HMAS Ballarat’s crew felt the full force of eight United States Navy EA-18G Growler electronic warfare aircraft when they flew overhead during the ship’s Regional Presence Deployment last month.

Commanding Officer Ballarat Commander Antony Pisani said this provided valuable realistic training for the ship’s company and the US aviators from VAQ-132 Squadron.

“This activity enabled Ballarat and VAQ-132 to conduct realistic high-end warfighting training,” Commander Pisani said.

“This activity supported both units in maintaining their readiness and preparedness to respond to any contingency in the Indo-Pacific region.

“It also illustrated the strength of the Australia-United States alliance, the mutual trust and respect both countries have for each other, and the precision and skills of our sailors and aviators.”

The aircraft made a number of passes over Ballarat, conducting various profiles and jamming procedures, while the ship’s crew attempted to counter those measures.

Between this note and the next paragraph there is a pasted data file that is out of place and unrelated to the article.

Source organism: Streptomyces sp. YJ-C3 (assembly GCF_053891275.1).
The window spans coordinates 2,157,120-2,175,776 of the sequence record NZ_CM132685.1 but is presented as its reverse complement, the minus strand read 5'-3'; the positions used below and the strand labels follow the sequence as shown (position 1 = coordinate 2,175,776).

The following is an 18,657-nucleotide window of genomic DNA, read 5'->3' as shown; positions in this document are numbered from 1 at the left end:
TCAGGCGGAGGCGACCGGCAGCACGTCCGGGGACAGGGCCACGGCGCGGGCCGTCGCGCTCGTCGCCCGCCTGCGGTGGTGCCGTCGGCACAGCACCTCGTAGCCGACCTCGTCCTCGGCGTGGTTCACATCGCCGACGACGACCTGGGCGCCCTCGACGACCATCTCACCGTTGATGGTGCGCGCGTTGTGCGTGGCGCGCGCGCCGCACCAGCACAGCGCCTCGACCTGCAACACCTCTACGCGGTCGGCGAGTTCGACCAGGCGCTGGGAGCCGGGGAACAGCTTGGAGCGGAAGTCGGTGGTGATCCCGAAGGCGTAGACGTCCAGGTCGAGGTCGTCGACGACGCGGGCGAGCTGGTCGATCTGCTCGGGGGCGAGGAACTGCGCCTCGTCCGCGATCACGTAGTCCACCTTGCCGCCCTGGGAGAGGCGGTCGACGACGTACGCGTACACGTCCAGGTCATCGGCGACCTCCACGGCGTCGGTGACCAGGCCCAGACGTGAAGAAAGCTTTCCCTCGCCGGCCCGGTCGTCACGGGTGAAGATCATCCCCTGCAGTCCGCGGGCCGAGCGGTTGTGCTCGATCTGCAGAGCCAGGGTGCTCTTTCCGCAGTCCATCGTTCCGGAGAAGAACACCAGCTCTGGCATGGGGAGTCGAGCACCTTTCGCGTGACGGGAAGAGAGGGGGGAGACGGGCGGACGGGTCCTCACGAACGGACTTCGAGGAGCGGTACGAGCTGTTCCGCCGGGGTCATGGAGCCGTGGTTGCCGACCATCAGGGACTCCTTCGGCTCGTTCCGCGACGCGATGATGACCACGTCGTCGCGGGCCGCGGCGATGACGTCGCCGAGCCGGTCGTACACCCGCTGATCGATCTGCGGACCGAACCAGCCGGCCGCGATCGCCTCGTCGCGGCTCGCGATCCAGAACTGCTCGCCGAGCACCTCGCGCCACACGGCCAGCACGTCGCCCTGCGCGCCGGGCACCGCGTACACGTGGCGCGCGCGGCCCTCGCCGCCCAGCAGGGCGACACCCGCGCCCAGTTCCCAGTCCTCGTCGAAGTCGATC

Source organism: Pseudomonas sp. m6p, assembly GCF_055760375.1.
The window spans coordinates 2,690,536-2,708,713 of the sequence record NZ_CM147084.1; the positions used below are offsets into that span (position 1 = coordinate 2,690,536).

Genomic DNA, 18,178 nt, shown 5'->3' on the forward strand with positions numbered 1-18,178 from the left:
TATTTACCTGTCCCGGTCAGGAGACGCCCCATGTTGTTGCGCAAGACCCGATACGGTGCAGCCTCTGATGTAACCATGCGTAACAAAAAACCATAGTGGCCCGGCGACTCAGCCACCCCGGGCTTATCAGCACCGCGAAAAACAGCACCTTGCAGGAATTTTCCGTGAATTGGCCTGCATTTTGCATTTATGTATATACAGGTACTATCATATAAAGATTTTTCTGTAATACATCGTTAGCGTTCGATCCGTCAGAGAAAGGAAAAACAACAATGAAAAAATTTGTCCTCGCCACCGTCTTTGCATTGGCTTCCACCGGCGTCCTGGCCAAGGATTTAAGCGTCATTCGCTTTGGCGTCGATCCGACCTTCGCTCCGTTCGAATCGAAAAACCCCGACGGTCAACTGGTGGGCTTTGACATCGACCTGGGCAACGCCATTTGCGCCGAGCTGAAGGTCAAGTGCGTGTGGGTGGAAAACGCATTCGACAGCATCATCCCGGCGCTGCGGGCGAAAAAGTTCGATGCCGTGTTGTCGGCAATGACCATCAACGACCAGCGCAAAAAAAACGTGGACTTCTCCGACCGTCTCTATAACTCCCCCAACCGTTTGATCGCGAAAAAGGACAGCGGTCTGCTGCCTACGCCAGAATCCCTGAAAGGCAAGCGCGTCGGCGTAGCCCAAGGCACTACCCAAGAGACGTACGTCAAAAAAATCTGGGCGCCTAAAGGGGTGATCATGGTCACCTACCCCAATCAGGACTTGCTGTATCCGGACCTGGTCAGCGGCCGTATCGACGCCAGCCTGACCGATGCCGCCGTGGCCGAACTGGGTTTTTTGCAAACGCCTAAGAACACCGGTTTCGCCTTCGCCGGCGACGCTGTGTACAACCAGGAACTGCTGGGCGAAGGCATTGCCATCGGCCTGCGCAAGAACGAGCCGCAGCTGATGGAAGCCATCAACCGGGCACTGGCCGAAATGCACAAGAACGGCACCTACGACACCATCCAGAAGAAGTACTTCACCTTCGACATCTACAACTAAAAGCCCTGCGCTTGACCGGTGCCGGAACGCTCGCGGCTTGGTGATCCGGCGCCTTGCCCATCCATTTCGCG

The high-tempo activity gave Ballarat’s ship’s company an opportunity to hone their air warfare skills, particularly the combat systems operators.

Able Seaman Wynita Franklin said the high-tempo environment of the activity provided her with invaluable training.

“This was my first time working with Growlers, and it was very exciting and completely different to working in a training environment,” Able Seaman Franklin said.

“My training throughout my career has set me up in preparing for these activities and today was where all that training came together.

“A realistic scenario like this allowed me to use all sensors available to me to provide a clear tactical picture to command.”

HMAS Ballarat is on a three-month deployment to South-East and north-east Asia.

A United States Navy EA-18G Growler from VAQ-132 Squadron conducts a high-speed pass over HMAS Ballarat. Photo: Leading Seaman Ernesto Sanchez